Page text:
Heard the argument that since much of what the federal government does these days - Freddie Mac, Social Security, Medicare, you name it - is not within explicitly listed Enumerated Powers in the Constitution, all these programs, as long as they are federal, are unconstitutional. Any truth to it?
-- EDIT --
In the comments there arose a question on the subject of what it means for something to be unconstitutional. Some argue that something is not unconstitutional as long as the courts haven't ruled it is.
Assuming so, in a hypothetical case where someone challenged the aforementioned social programs on the grounds they weren't explicitly given in the Enumerated Powers, what could the courts point to in the Constitution to defend them?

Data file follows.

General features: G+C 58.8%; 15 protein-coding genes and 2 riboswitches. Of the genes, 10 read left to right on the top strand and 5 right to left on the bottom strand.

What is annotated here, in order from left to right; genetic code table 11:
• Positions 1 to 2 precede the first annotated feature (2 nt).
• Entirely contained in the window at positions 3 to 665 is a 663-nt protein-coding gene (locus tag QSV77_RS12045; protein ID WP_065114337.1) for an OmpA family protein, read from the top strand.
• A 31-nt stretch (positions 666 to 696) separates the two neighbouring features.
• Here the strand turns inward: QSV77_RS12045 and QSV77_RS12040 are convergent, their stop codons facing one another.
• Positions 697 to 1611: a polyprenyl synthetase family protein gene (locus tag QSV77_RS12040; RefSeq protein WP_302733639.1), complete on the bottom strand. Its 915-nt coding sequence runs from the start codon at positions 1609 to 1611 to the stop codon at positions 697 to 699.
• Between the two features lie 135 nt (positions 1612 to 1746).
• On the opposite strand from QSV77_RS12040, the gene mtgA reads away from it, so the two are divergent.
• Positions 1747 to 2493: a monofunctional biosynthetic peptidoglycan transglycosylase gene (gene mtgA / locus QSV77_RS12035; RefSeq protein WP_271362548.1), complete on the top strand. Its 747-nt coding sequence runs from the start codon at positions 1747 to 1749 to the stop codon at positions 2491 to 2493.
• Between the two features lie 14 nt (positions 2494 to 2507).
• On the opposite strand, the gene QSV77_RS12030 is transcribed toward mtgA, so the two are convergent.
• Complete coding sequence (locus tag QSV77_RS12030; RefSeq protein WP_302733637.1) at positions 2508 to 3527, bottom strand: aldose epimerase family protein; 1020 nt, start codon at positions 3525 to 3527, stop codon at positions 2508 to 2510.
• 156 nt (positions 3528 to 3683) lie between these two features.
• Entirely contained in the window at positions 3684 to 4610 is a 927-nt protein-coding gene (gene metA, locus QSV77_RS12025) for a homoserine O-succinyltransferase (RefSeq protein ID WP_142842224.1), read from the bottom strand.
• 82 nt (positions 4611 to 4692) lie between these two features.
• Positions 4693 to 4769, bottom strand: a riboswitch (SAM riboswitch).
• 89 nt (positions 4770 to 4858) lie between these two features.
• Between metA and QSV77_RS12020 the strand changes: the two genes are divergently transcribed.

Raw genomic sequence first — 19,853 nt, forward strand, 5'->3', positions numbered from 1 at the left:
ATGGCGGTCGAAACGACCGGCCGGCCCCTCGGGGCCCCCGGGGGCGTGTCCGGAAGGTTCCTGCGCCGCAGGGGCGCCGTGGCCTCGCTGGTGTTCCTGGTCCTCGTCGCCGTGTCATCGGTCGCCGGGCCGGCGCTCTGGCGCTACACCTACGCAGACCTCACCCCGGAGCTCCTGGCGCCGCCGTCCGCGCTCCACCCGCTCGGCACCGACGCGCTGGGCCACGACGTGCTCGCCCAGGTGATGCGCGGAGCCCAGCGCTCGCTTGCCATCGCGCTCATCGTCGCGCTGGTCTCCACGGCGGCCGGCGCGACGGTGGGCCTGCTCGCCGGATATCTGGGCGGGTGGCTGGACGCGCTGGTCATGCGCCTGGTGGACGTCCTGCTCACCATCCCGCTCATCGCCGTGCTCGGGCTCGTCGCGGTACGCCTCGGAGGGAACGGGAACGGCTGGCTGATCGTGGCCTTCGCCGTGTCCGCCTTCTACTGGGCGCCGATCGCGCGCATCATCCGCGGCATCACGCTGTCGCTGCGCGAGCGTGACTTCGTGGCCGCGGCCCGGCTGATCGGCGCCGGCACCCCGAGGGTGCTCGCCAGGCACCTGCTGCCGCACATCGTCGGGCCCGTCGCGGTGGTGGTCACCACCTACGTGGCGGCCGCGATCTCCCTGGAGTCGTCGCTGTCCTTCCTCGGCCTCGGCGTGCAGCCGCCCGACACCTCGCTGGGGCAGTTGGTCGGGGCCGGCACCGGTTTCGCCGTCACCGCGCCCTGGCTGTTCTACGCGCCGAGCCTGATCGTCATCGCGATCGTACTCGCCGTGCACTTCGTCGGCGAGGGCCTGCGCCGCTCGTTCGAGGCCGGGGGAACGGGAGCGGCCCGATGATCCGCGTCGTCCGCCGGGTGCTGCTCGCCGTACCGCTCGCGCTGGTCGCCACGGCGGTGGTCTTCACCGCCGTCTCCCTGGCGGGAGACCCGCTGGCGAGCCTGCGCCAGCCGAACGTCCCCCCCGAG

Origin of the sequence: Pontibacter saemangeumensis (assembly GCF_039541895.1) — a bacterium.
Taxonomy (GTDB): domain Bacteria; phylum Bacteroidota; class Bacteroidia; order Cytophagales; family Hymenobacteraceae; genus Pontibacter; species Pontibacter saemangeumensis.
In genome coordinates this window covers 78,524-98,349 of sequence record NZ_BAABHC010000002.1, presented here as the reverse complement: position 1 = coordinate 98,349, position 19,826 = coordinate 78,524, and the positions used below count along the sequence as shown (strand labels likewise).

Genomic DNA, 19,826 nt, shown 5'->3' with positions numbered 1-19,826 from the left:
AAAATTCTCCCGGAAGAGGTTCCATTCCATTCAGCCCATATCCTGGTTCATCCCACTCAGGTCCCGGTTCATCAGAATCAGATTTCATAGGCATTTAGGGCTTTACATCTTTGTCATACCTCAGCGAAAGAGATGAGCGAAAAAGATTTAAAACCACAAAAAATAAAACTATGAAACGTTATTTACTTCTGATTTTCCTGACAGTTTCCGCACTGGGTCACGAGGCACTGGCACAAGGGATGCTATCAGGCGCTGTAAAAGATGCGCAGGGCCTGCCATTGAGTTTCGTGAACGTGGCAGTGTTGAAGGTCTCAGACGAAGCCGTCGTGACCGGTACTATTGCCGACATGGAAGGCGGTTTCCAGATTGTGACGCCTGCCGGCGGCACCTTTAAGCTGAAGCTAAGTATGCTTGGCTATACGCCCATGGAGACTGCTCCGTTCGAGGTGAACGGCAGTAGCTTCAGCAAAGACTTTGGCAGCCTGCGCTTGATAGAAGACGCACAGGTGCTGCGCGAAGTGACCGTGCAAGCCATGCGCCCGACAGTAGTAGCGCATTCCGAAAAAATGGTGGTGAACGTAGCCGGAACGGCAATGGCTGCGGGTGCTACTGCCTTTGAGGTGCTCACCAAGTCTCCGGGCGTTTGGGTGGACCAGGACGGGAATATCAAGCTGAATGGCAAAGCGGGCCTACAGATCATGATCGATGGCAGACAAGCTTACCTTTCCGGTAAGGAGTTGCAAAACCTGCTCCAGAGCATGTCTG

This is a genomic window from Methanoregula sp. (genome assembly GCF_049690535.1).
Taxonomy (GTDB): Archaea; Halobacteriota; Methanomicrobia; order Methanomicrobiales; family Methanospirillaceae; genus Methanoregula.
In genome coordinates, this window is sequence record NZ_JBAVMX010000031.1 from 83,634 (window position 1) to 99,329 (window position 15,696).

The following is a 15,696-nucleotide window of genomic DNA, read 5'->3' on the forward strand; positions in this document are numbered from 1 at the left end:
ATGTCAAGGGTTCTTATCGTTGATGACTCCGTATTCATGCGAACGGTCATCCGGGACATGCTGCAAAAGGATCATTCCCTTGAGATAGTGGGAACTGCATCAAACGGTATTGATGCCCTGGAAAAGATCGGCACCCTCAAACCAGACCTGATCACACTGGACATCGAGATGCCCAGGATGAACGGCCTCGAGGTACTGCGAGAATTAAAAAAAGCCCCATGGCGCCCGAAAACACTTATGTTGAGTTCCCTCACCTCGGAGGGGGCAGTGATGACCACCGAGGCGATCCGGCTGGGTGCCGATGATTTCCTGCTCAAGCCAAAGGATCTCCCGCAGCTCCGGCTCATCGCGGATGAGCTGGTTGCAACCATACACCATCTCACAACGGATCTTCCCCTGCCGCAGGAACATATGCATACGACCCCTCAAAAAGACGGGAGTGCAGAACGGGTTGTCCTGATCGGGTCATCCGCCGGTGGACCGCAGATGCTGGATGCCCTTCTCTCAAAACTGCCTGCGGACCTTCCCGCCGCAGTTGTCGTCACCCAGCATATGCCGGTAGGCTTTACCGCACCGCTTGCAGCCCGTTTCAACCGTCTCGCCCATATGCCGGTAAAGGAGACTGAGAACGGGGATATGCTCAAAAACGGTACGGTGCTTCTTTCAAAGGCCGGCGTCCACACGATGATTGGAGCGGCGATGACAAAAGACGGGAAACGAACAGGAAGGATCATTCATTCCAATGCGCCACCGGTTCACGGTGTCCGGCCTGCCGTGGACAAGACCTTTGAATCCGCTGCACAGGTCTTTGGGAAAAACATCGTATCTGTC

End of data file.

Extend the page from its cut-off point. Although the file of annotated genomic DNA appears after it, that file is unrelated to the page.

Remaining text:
Is it the general welfare clause as mentioned by RWW in the first answer? Could it be something other than the general welfare clause? Are there any specific cases?